[S]ome of [the creators who'll leave comics for movies and the lure of money] will realize people in Hollywood tend to be total bastards or just plain idiots, and that they’re not getting the creative control they’re used to, and go back, especially if they don’t fall into the trap of getting a million dollar deal and then buying a two million dollar house. I know you’re talking about artists, but for instance, Bendis got a taste with the Spider-Man animated series and his whole Fortune and Glory experience, and said “screw you guys, I’m going home.” And there’s a reason a lot of people, writers especially, are going from Hollywood into comics…it’s a lot better, saner, the people are nicer, and you can tell your story without a few dozen people pissing on it. This is especially true for folks like Marc Guggenheim, Javier Grillo-Marxuach and myself, who are not creating/running shows, or both writing and directing films…being “just a writer” in this town can make you money, but it can also make you miserable.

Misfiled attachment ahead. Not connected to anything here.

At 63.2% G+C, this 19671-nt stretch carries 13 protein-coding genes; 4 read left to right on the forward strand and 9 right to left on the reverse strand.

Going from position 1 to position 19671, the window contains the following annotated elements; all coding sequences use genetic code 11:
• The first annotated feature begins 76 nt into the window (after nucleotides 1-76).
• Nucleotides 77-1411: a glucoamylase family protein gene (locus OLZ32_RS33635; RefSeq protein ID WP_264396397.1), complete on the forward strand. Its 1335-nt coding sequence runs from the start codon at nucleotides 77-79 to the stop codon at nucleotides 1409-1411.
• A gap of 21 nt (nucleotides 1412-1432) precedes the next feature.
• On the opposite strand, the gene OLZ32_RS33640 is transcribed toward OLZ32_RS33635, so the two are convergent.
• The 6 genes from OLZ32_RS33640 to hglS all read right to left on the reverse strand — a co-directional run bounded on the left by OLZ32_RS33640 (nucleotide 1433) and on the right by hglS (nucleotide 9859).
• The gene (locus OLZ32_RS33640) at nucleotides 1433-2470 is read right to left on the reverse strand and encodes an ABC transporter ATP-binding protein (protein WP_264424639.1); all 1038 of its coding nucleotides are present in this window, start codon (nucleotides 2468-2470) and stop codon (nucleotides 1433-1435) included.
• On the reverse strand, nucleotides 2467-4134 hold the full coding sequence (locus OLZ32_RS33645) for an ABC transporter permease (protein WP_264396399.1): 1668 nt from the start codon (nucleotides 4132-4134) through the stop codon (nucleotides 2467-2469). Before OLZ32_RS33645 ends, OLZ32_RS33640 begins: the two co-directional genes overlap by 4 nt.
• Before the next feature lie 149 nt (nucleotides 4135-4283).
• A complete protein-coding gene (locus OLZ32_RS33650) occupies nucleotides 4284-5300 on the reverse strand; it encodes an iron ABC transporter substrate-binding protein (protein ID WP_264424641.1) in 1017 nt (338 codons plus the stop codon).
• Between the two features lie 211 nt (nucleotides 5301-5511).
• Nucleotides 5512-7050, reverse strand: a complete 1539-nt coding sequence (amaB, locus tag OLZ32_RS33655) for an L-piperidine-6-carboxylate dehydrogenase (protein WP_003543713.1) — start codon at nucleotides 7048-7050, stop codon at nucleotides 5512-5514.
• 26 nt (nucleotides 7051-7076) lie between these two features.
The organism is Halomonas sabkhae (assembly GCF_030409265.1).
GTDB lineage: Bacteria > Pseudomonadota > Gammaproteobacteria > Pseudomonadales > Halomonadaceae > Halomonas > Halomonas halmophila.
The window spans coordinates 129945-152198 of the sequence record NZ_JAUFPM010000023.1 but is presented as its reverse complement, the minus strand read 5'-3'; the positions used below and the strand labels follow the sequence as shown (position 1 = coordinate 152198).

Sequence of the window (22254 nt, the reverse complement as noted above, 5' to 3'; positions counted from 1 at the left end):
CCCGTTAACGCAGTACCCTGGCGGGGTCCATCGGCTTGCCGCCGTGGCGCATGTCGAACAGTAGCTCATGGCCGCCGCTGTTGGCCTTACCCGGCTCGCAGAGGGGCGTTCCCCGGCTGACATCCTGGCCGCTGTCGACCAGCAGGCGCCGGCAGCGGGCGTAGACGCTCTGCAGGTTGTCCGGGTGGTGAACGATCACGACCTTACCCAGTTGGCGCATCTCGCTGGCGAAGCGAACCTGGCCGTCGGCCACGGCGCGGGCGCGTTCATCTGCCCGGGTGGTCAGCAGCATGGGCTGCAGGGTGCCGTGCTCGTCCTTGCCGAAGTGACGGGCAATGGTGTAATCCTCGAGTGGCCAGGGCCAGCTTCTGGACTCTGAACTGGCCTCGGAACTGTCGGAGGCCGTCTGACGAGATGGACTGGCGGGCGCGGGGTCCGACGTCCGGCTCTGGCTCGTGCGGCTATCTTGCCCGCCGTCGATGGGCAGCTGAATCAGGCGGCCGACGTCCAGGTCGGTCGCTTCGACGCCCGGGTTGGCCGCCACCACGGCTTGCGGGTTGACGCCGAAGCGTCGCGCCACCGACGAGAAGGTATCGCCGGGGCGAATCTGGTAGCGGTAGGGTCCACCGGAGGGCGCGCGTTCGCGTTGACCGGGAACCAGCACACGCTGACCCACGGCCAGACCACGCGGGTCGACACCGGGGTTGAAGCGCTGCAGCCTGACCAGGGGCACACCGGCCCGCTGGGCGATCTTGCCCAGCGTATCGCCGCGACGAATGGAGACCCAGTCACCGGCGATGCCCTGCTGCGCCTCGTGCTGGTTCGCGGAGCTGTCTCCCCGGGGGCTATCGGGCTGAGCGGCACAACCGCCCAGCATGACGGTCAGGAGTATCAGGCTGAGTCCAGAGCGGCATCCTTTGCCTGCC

Again, I know you’re talking about artists, who are less able to move in both worlds at the same time, but if they’re smart they’ll sock away some “f**k you” money from their deals, and when they get tired of their sultry but vapid mistress they’ll go back to the long-suffering wife.
This unexpected introduction of someone who has experience in both Hollywood and comics and knows what he’s talking about causes Mark to change course slightly: